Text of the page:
The osprey is a charismatic species that connects cultures throughout the world. No matter where you live on the planet there is a good likelihood that osprey breed near you, winter near you, or move through your area during migration. More than just being near you they are a living indicator of aquatic health. Just like osprey, we all depend on clean water.
The best way to learn about osprey is to go out and watch them in their natural surroundings. Everyone should experience this amazing and resilient predator for themselves.
The osprey is a large raptor ranging from 20-24 inches (50-60 centimeters) long with a wingspan of 5 to 5 ½ (1.5-1.7 meters) feet. Plumage is dark on the back, dorsal surface of wings, and crown. Belly, breast, and underwings are light. Facial pattern is light with a dark mask running through the eye. Young-of-the-year birds are distinct from adults in having buff edges on dark feathers and typically have less bright breasts and bellies. Young birds have bright red eyes compared to the bright yellow eyes of the adults. Females of all ages are larger than males and in most populations tend to have a more pronounced “necklace” of dark feathers. In flight, ospreys have arched wings and drooping “hands” giving them a distinctive, gull-like appearance.
The osprey is one of the most cosmopolitan raptor species occurring on every continent except Antarctica. Populations breed throughout northern latitudes of North America, Europe, and Asia. Most populations are highly migratory. New world populations migrate to South America and old world populations migrate to Africa, India, and south-east Asia. Non-migratory, resident populations exist within the lower latitudes of the breeding range. Throughout their breeding and winter ranges osprey thrive wherever there are shallow bodies of water with abundant fish. View the IUCN Red List distribution map for this species.
The celebrated annual return of nesting osprey to breeding sites ranges from January through May with southern populations returning early. Upon arrival, pairs begin to repair old nests or build new nests. Osprey nests are large stick structures often built in trees or man-made structures near or over water. Ambitious pairs have been known to build nests as large as 10 feet deep and several feet wide. As nest building nears its conclusion courtship and mating intensify resulting in the laying of 2-4 eggs. Eggs vary considerably in coloration but typically have a cream-colored base with blotches of some secondary color. Both adults alternate incubating eggs for approximately 35 days before hatching. Males are responsible for most of the hunting in the early part of chick rearing while females brood and feed the chicks. Young grow rapidly and begin to fly around 8 weeks of age. Young birds remain on the winter grounds until they reach 2 to 3 years old when they may return to breeding grounds to prospect for nesting territories. They typically breed for the first time when they are 3 to 4 years old or older. Adults have high mate fidelity and many pairs mate for life.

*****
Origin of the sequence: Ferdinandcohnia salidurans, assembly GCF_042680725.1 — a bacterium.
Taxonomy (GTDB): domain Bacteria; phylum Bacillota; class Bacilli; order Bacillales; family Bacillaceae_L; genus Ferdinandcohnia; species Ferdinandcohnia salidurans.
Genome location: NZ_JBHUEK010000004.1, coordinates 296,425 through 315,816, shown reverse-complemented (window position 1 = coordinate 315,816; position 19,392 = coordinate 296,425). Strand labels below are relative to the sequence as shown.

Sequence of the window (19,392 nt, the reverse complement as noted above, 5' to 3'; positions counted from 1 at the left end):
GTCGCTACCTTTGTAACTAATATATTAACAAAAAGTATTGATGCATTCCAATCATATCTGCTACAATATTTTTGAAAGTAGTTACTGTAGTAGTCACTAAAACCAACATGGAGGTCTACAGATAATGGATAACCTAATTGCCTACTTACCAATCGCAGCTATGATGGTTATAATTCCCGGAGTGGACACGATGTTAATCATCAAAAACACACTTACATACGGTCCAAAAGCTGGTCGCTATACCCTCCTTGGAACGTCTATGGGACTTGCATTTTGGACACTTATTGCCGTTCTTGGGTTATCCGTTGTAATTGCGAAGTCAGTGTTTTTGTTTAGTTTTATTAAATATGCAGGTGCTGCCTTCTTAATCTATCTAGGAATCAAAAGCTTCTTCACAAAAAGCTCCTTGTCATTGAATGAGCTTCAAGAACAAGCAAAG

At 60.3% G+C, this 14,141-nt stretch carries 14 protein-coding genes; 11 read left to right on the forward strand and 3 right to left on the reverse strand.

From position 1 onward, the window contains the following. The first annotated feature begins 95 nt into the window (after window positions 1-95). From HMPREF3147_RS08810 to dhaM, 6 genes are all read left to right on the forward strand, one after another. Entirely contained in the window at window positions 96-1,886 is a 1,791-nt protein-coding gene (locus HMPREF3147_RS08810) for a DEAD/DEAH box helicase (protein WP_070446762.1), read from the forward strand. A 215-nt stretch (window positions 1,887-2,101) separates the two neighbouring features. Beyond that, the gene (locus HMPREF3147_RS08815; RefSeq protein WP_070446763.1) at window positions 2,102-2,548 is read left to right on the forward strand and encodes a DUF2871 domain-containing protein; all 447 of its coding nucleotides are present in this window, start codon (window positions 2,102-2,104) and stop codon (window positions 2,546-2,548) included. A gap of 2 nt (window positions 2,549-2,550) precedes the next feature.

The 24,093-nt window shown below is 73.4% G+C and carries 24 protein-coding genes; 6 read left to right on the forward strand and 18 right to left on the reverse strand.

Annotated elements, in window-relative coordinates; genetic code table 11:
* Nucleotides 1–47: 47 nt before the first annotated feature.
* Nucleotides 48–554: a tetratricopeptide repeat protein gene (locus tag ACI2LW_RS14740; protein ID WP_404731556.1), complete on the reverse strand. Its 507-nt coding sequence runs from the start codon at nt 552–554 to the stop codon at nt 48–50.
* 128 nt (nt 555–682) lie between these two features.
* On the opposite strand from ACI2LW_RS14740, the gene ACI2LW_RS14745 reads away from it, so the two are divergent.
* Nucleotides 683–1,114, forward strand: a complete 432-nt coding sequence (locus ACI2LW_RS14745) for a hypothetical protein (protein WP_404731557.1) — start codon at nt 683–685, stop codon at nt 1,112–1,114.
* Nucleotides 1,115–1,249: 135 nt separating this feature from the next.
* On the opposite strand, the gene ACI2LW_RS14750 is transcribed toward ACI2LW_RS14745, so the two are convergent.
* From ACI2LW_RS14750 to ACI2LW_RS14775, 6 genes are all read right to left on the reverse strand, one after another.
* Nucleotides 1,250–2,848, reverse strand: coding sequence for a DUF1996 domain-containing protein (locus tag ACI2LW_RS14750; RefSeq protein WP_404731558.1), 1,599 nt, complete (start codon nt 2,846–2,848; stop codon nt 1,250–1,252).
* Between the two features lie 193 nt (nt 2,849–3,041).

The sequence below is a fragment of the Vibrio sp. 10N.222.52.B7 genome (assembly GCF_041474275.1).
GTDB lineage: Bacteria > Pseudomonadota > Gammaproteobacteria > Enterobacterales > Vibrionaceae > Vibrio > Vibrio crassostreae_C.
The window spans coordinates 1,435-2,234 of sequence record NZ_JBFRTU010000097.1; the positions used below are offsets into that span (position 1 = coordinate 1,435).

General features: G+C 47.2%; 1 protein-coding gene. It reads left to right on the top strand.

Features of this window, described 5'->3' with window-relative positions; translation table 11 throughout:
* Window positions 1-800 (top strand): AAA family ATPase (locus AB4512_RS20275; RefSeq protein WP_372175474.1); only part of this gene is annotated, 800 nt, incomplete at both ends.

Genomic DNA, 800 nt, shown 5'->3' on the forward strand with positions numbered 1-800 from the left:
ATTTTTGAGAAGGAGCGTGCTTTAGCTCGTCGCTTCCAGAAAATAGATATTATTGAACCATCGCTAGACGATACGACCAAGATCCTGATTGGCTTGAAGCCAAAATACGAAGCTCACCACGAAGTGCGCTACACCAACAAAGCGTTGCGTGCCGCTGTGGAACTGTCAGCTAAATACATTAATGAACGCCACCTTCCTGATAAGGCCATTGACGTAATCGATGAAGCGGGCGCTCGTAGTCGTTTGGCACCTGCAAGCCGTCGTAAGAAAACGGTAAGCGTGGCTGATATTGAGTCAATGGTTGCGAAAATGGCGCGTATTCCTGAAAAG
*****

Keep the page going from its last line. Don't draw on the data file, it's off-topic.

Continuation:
Look for 2 adults on the nest. The adult pair will show pair bonding behaviors such as vocalizations, aerial sky dances, and the male feeding the female fish. You may see the pair copulating, which typically begins 14 days before laying eggs.
Females will lay 1 - 4 eggs at a rate of one egg every 1 - 2 days. After laying, incubation starts. Look for adults taking turns sitting low in the nest incubating eggs. The incubation period can last 35 - 43 days.
Chicks hatch ~39 days after incubation begins. Look for adults bringing food to the nest and making "head bows" into the center. Chicks typically can't be seen until they are 2 - 3 weeks old, so feeding behavior is the only way to know chicks are there.
Around 4 weeks after hatching, look for the heads of chicks to show over the rim of the nest, particularly when adults bring food to the nest. Other times they lie flat and are harder to see. Count the number of chicks in the nest before they learn to fly
Chicks begin flying around 7 - 8 weeks old, and are still fed by the adults. Count the number of chicks who have successfully fledged the nest and are observed flying.
Chick Last Observed
4 - 10 weeks after fledging, chicks begin leaving the nest area to migrate south, once they have learned to fly and feed themselves. Record the date that the last chick left the nest.
Look for signs of nest failure like adult abandonment, adults no longer incubating eggs or feeding young.
Osprey are fish specialists with live fish representing more than 99% of their diet. They are dramatic hunters that fly or hover over the water to locate fish below the surface and then plunge into the water feet first to capture prey sometimes becoming completely submerged. Their nostrils close to keep out water. They have an unusual opposable toe that can face forward or backward. When they capture or hold fish they have 2 toes oriented forward and 2 oriented backward similar to an owl. They have highly specialized barbs on the pads of their feet that allow them to grip fish. Their feathers are also very oily for extra waterproofing as they plunge into the water. Their wing configuration gives them a great deal of lift to emerge from the water carrying large fish. As they fly up from the water surface they frequently shake the water from their feathers like a dog.